artandculture ecuador

Artist Guayasamin and La Capilla del Hombre Create Identity in Quito, Ecuador

Thursday, October 30, 2014 Cora

Many cities boast homes and studios of famous artists. It’s fun to live an in a city where an influential artist flourished. We have Frank Lloyd Wright’s Home and Studio in Oak Park as well as homes he designed. Artist residences help shape a city, creating pride and an identity.

Two thousand nine hundred and sixty miles away, Quito, Ecuador is being called “a center of transcending art” due to Oswaldo Guayasamin’s art and his La Capilla del Hombre. Guayasamin is an iconic Ecaudorian artist internationally known for his ability to communicate a history of pain and suffering through his art. He experienced much racism growing up because his father was a Quechua Indian and his mother was mixed race. Racism became a major theme in his work. The Art Institute has his work, “The Procession,” created in 1942. One of his most famous pieces, “The Deathbed of Christ,” is displayed at the Louvre.

After a career of bringing awareness and creating discussions about race and people’s daily strife, Guayasamin wanted to create a tribute to humankind, the suffering of Latin America’s indigenous people and the hope for something better. La Capilla del Hombre (Chapel of Man) emerged to be built by his home and studio. In the 12,000 square foot, three floor structure, covered in stones influenced by pyramids, he wanted visitors to see civilization’s cruelty, but also its resilience and courage. With financial help from UNESCO, which described it as a “project with the biggest cultural transcendence to the region,” it was completed after Guayasamin’s death in 2002. Visitors walk through history, surrounded by murals and scriptures laid out to interpret events. Precolonial times are on the first floor and as visitors climb to the top they travel closer to present day. The artist felt it was important for people to see and feel other’s emotions through the journey, to feel their anger, fear, and tears, and did his best to create that atmosphere.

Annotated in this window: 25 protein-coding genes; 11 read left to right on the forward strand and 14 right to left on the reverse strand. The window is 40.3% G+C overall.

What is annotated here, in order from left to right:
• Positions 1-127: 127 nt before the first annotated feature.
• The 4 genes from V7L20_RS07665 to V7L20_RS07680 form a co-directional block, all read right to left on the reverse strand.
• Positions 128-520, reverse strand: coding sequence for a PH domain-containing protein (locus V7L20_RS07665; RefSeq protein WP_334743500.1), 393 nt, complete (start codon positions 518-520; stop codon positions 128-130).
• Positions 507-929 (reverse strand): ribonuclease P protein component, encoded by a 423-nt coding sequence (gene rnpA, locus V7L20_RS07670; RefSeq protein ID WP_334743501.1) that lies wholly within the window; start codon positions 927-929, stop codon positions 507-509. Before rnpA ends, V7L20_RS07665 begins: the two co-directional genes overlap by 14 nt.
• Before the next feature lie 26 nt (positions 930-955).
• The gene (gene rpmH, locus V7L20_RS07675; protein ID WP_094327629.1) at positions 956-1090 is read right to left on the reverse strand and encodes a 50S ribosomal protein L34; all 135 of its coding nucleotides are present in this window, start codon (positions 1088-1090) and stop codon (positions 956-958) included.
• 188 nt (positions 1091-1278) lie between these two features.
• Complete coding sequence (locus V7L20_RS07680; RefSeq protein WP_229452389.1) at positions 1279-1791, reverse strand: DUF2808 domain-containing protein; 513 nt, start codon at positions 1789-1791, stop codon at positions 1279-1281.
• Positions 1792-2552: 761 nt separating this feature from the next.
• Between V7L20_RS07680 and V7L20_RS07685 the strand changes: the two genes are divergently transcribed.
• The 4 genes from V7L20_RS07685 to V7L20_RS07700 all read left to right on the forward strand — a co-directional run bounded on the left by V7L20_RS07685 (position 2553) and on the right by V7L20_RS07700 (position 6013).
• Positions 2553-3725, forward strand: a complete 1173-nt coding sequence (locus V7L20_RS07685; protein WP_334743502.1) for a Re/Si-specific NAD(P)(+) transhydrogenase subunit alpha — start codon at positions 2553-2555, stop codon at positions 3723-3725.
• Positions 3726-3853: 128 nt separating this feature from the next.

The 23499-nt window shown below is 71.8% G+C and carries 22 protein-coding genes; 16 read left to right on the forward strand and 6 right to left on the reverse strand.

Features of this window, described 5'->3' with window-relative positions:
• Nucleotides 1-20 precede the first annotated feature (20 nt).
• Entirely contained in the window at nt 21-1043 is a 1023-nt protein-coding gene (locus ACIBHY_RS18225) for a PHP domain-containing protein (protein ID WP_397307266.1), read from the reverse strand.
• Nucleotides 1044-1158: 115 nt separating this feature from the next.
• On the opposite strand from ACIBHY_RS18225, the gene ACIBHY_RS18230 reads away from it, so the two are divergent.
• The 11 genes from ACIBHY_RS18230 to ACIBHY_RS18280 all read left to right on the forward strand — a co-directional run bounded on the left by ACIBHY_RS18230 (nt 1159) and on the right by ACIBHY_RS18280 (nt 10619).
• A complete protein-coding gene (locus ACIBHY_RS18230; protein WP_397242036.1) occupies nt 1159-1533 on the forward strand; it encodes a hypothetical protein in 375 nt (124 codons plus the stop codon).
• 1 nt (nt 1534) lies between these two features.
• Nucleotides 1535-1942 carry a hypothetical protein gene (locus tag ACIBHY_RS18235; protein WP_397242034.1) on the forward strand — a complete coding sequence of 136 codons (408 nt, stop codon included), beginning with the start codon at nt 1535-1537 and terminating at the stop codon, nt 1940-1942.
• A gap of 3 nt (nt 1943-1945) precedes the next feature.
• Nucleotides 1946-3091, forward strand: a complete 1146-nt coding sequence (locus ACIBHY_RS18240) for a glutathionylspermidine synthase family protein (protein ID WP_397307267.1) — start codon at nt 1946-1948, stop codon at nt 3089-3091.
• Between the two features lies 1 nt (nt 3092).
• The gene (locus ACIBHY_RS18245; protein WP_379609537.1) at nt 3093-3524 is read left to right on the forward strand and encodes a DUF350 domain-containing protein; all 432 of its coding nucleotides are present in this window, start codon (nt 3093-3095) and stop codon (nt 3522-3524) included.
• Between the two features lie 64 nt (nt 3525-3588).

While La Capilla del Hombre is described as one of the most important works of art in South America, two features stand out. Guayasamin’s movable mural, “Los Mutilados,” is the main part of the central dome. He described it as one of the most important works he ever designed. Each panel moves and can be rearranged in two million unique arrangements. There is also “The Eternal Flame for Human Rights and Peace” which burns on a metallic plate in the lower part of the building to keep the “conscience of humankind turned on.” Artist's residences and monumental creations help cities create identity, but they also remind people where they come from. La Capilla del Hombre not only communicates a history, it also holds space for a better future. For more information on Oswaldo Guayasamin, his foundation, and La Capilla del Hombre, you can visit http://www.capilladelhombre.com

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